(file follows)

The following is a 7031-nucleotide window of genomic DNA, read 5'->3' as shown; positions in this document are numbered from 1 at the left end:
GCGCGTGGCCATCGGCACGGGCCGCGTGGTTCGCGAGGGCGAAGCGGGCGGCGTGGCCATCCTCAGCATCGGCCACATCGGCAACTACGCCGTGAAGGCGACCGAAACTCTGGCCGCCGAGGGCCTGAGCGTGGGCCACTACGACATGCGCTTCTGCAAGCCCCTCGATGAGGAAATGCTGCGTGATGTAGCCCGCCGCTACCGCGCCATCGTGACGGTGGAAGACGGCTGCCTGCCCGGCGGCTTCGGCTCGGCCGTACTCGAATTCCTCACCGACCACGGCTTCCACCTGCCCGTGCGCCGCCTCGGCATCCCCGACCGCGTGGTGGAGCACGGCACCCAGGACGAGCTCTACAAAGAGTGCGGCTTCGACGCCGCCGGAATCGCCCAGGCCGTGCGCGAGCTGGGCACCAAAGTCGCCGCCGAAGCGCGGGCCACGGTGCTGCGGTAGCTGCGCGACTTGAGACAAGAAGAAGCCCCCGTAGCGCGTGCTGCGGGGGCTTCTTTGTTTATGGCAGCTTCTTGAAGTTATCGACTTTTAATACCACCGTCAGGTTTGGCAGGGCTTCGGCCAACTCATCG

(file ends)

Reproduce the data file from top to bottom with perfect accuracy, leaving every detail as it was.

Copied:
The following is a 7031-nucleotide window of genomic DNA, read 5'->3' as shown; positions in this document are numbered from 1 at the left end:
GCGCGTGGCCATCGGCACGGGCCGCGTGGTTCGCGAGGGCGAAGCGGGCGGCGTGGCCATCCTCAGCATCGGCCACATCGGCAACTACGCCGTGAAGGCGACCGAAACTCTGGCCGCCGAGGGCCTGAGCGTGGGCCACTACGACATGCGCTTCTGCAAGCCCCTCGATGAGGAAATGCTGCGTGATGTAGCCCGCCGCTACCGCGCCATCGTGACGGTGGAAGACGGCTGCCTGCCCGGCGGCTTCGGCTCGGCCGTACTCGAATTCCTCACCGACCACGGCTTCCACCTGCCCGTGCGCCGCCTCGGCATCCCCGACCGCGTGGTGGAGCACGGCACCCAGGACGAGCTCTACAAAGAGTGCGGCTTCGACGCCGCCGGAATCGCCCAGGCCGTGCGCGAGCTGGGCACCAAAGTCGCCGCCGAAGCGCGGGCCACGGTGCTGCGGTAGCTGCGCGACTTGAGACAAGAAGAAGCCCCCGTAGCGCGTGCTGCGGGGGCTTCTTTGTTTATGGCAGCTTCTTGAAGTTATCGACTTTTAATACCACCGTCAGGTTTGGCAGGGCTTCGGCCAACTCATCG